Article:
CEBU

Editorial: Meeting typhoon Tisoy head on

Editorial Cartoon by Josua Cabrera

HOW many people know that when the weather bureau Pagasa raises Tropical Cyclone Wind Signal No. 1, public and private preschool and kindergarten classes are automatically canceled or suspended?

According to Department of Education (DepEd) Order (DO) 43 s. 2012, which contains the guidelines on the implementation of Executive Order 6 titled “Prescribing Rules on the Cancelation or Suspension of Classes and Work in Government Offices Due to Typhoons, Flooding, Other Weather Disturbances and Calamities,” public and private preschool, kindergarten, elementary and secondary classes in affected areas are also automatically canceled or suspended when Pagasa raises Signal No. 2.

When Signal No. 3 is hoisted, all government offices will be closed. But in cases where there are no typhoon signal warnings from Pagasa, “cancelation of classes may be ordered by the Local Disaster Risk Reduction and Management Council.” School officials, though, can suspend classes in cases where urgent needed is needed.

On Sunday, Dec. 1, 2019, Pagasa raised Signal No. 1 over Carcar City in southern Cebu all the way to Bogo City in the north, including the islands of Bantayan and Camotes, as a result of typhoon Tisoy.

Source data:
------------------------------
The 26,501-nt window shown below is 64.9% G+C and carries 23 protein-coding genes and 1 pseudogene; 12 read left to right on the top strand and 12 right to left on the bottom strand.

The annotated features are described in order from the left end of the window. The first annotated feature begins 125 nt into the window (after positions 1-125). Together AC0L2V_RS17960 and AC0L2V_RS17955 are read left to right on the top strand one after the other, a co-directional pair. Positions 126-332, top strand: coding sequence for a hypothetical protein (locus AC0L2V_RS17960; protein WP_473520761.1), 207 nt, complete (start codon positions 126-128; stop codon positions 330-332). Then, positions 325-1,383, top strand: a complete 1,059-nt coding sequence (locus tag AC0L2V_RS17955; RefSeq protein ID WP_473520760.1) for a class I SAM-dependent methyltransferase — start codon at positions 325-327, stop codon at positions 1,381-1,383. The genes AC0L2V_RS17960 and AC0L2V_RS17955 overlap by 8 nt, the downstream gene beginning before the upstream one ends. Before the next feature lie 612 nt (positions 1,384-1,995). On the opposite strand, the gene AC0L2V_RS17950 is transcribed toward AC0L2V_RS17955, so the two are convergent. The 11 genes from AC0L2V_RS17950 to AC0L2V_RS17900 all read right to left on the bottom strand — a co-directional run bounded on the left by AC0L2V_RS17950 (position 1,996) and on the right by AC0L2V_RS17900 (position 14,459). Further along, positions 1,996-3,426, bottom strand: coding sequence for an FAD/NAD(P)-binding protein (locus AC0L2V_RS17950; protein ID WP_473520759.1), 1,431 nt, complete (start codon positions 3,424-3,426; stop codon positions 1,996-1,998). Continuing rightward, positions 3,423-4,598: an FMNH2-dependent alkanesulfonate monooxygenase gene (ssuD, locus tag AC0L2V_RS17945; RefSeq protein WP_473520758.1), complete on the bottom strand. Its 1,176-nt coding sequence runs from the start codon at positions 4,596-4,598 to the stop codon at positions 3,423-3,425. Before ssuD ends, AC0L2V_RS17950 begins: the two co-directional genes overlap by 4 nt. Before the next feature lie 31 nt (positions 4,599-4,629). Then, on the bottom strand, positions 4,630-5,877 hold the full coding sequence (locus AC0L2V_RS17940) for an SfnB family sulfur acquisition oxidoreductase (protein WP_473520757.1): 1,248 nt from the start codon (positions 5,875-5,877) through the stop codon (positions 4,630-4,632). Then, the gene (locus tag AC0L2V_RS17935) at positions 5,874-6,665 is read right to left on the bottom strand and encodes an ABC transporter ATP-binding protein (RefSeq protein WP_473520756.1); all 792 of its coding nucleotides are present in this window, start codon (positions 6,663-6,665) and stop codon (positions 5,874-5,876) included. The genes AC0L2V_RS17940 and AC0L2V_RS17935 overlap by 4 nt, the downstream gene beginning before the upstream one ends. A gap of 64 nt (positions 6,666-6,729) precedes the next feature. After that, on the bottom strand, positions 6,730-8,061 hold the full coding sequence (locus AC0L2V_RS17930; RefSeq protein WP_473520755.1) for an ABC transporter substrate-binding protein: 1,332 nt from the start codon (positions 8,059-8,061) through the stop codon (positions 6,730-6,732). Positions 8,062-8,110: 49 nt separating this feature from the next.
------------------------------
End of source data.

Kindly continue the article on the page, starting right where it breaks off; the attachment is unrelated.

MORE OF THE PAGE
Tisoy is inching its way west at 20 kilometers per hour (kph) from the Pacific Ocean, packing maximum winds of up to 140 kph and gusts of up to 170 kph.

In Cebu, affected areas can expect light to moderate rain.

However, Alfredo Quiblat, Pagasa Visayas officer-in-charge, warned against 30 to 60 kph wind in affected areas, which can topple some trees and posts, among others.

Gov. Gwendolyn Garcia, in a text message to SunStar Cebu Sunday night, suspended classes for preschool and elementary levels for Metro Cebu and classes for preschool, elementary and high school levels for northern Cebu. Edgardo Labella, mayor of Cebu City, which is not under the jurisdiction of the Provincial Government, also suspended classes up to the secondary level.

The Coast Guard already barred marine vessels in Cebu and Bohol from traveling to Samar, Eastern and Northern Samar, Biliran, Camotes Island and Leyte in the Visayas.

Although Cebu is not expected to face the brunt of the storm, local government units have been quick to mobilize their disaster risk reduction management offices to prepare for any eventuality.

As they say, it is always better to be cautious than to feel regret later.


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